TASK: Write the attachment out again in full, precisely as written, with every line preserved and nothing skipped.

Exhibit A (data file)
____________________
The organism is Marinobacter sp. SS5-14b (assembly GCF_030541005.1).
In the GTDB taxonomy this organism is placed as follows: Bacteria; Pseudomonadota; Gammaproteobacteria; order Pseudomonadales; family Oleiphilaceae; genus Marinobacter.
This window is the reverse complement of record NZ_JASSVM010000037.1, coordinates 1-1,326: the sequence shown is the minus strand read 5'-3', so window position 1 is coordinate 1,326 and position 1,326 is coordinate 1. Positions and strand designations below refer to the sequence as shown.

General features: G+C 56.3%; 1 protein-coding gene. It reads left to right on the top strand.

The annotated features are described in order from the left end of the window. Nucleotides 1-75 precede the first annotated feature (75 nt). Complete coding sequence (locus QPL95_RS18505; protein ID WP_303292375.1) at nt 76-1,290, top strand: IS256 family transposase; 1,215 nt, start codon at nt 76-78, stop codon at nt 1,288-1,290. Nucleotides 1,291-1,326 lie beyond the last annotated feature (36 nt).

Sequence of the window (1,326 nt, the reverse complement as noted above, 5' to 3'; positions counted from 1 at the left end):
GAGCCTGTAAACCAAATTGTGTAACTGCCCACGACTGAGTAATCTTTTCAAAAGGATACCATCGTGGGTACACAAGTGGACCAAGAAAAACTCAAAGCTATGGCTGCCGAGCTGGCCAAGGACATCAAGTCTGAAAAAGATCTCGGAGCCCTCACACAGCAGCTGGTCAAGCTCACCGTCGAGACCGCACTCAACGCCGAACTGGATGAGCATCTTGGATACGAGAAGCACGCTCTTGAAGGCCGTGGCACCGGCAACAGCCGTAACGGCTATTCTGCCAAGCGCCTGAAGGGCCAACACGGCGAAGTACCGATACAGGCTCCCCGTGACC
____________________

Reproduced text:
The organism is Marinobacter sp. SS5-14b (assembly GCF_030541005.1).
In the GTDB taxonomy this organism is placed as follows: Bacteria; Pseudomonadota; Gammaproteobacteria; order Pseudomonadales; family Oleiphilaceae; genus Marinobacter.
This window is the reverse complement of record NZ_JASSVM010000037.1, coordinates 1-1,326: the sequence shown is the minus strand read 5'-3', so window position 1 is coordinate 1,326 and position 1,326 is coordinate 1. Positions and strand designations below refer to the sequence as shown.

General features: G+C 56.3%; 1 protein-coding gene. It reads left to right on the top strand.

The annotated features are described in order from the left end of the window. Nucleotides 1-75 precede the first annotated feature (75 nt). Complete coding sequence (locus QPL95_RS18505; protein ID WP_303292375.1) at nt 76-1,290, top strand: IS256 family transposase; 1,215 nt, start codon at nt 76-78, stop codon at nt 1,288-1,290. Nucleotides 1,291-1,326 lie beyond the last annotated feature (36 nt).

Sequence of the window (1,326 nt, the reverse complement as noted above, 5' to 3'; positions counted from 1 at the left end):
GAGCCTGTAAACCAAATTGTGTAACTGCCCACGACTGAGTAATCTTTTCAAAAGGATACCATCGTGGGTACACAAGTGGACCAAGAAAAACTCAAAGCTATGGCTGCCGAGCTGGCCAAGGACATCAAGTCTGAAAAAGATCTCGGAGCCCTCACACAGCAGCTGGTCAAGCTCACCGTCGAGACCGCACTCAACGCCGAACTGGATGAGCATCTTGGATACGAGAAGCACGCTCTTGAAGGCCGTGGCACCGGCAACAGCCGTAACGGCTATTCTGCCAAGCGCCTGAAGGGCCAACACGGCGAAGTACCGATACAGGCTCCCCGTGACC